Parks Advocacy Group Applauds New Plan to Bridge Tamiami Trail to Restore Everglades National Park

 
PRESS RELEASE
  FOR IMMEDIATE RELEASE
Date:   May 19, 2010
Contact:   Sara Fain, Everglades Restoration Program Manager National Parks Conservation Association; Phone: 305-546-6689
John Adornato, Regional Director National Parks Conservation Association; Phone: 954-309-9307


Parks Advocacy Group Applauds New Plan to Bridge Tamiami Trail to Restore Everglades National Park

Hollywood, FL – The National Park Service (NPS) today released the Draft Environmental Impact Statement for its plan to further bridge Tamiami Trail to allow water to flow south into Everglades National Park. The proposed plan, which endorses 5.5 miles of bridging and builds upon the one-mile bridge project currently under construction, is a critical element needed to achieve full Everglades restoration.

In response, the National Parks Conservation Association (NPCA) applauds the vision of the NPS for developing a plan that is both compatible with existing uses and bridging projects, and will ultimately address the 80 year problem of the Trail acting as an unnatural dam to water flow.

“We are thrilled that the Obama Administration has made such a strong commitment to restoring Everglades National Park. Five and a half miles of bridging along the Tamiami Trail will result in vital wetland recovery benefits to the park and Florida Bay,” said Sara Fain, Everglades Restoration Program Manager. “Moving this project forward is key to reversing the current ecological decline and ensuring we protect this nationally significant treasure for our children and grandchildren.”

In March 2009, Congress directed the Department of the Interior, through the NPS, to immediately evaluate the feasibility of additional bridging along the Tamiami Trail, beyond that to be built by the U.S. Army Corps of Engineers under the Modified Water Deliveries restoration project. Congress underlined the importance of this restoration project to deliver more natural water flow to Everglades National Park and Florida Bay.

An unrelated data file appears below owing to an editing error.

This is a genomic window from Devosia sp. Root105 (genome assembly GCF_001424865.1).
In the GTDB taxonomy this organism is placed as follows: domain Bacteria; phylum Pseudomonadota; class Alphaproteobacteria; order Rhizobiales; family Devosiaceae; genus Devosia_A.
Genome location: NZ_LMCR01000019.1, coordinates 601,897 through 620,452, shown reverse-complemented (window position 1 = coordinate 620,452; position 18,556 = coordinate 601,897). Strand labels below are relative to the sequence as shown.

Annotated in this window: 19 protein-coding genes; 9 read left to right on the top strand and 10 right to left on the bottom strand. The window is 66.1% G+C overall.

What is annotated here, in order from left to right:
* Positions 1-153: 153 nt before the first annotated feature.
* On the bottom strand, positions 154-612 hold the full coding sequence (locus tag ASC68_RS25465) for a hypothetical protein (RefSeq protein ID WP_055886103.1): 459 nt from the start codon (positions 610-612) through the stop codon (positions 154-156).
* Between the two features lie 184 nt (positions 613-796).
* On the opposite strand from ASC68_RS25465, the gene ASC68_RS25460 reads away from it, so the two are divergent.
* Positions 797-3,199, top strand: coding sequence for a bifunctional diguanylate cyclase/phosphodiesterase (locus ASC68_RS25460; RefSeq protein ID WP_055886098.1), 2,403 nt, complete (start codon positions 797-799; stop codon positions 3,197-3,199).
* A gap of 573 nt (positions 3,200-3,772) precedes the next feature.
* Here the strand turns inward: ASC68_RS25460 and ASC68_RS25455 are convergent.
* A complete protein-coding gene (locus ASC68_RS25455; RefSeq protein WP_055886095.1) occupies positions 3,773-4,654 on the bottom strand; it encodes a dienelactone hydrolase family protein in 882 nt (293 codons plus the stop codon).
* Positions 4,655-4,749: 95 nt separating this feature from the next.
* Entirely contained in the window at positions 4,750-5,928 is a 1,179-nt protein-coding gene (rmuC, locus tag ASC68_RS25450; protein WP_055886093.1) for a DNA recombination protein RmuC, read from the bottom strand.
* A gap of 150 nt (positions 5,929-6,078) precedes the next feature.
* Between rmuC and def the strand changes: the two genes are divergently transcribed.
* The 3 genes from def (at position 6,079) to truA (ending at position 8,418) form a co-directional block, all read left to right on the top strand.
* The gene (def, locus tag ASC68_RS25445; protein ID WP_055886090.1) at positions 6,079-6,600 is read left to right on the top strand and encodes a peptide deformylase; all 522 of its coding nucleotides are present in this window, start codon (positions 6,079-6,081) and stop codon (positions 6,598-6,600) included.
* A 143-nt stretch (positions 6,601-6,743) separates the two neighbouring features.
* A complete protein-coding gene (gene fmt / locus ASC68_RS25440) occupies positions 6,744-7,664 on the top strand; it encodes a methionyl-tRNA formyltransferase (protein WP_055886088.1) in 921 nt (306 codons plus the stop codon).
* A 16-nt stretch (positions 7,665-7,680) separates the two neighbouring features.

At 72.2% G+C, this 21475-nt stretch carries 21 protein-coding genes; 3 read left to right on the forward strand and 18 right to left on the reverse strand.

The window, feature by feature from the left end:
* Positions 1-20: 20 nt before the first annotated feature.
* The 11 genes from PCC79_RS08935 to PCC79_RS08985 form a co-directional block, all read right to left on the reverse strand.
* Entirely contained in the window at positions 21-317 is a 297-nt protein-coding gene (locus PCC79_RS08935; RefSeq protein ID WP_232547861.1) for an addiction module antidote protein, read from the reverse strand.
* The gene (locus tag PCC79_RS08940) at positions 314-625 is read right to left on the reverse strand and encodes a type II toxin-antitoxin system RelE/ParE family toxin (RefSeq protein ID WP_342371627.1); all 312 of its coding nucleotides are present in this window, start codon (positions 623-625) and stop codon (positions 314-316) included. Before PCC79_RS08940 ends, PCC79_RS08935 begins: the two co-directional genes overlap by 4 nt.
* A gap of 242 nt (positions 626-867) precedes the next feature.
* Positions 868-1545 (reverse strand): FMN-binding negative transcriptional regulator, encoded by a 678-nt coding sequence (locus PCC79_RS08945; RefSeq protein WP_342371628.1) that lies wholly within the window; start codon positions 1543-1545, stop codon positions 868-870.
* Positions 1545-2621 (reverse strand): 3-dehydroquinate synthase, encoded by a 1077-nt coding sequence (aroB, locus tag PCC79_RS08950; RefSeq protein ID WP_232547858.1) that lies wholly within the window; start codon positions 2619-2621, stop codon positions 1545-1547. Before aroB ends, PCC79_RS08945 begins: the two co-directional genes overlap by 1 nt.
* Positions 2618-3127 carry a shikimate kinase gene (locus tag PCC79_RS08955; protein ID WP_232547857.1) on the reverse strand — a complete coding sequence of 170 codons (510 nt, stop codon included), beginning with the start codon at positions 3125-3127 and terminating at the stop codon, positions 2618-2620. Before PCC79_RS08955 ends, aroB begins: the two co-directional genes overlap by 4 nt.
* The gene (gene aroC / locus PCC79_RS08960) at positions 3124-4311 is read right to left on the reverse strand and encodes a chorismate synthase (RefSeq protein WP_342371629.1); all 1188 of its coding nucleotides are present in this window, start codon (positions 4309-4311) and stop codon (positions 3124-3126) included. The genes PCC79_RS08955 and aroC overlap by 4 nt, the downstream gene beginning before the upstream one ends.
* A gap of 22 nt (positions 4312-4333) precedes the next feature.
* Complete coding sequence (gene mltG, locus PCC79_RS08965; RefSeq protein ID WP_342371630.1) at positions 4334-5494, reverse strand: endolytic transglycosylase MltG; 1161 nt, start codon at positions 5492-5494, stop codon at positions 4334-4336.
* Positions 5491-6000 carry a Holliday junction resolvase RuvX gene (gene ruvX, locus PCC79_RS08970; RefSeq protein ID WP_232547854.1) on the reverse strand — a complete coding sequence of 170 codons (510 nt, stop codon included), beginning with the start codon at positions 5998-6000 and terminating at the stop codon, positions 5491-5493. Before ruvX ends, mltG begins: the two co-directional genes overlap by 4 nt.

“We now call on Congress to support and fund this project,” said Fain. “It can serve not only as a landmark restoration project for the nation, but will also put people back to work in south Florida.”
In addition to complementing the one-mile bridge currently under construction, NPCA believes that plans to include the greatest amount of bridging possible will enable water managers to take full advantage of the restoration benefits that will be provided from the State of Florida’s River of Grass land acquisition in the Everglades Agricultural Area (EAA). 

Since the 1920s, Tamiami Trail has acted as a dam, preventing water from freely flowing along its historic and natural path through the greater Everglades ecosystem from Water Conservation Area 3 into Everglades National Park and out to Florida Bay. The current NPS planning process provides an unparalleled opportunity to reverse this damage. 

Click here to learn more about Tamiami Trail.

###

Close

Want to learn more about the  ?

The   can be seen in the wild in America’s national parks. Why not join the National Parks Conservation Association community to protect and preserve our national parks?

Sign up to protect parks in   & other states

Why not join the National Parks Conservation Association Community to protect and preserve our national parks?

Sign up to protect   and other National Parks

Why not join the National Parks Conservation Association Community to protect and preserve our national parks?

Please leave this field empty
Yes, please sign me up for NPCA’s newsletter and other emails about protecting our national parks!

National Parks Conservation Association
National Parks Conservation Association

Log In

Or log in with your connected Facebook or Twitter account:

GO

Welcome to our growing community of park advocates. Thanks for signing up!

Sign Up:

Or sign up by connecting your Facebook or Twitter account:

GO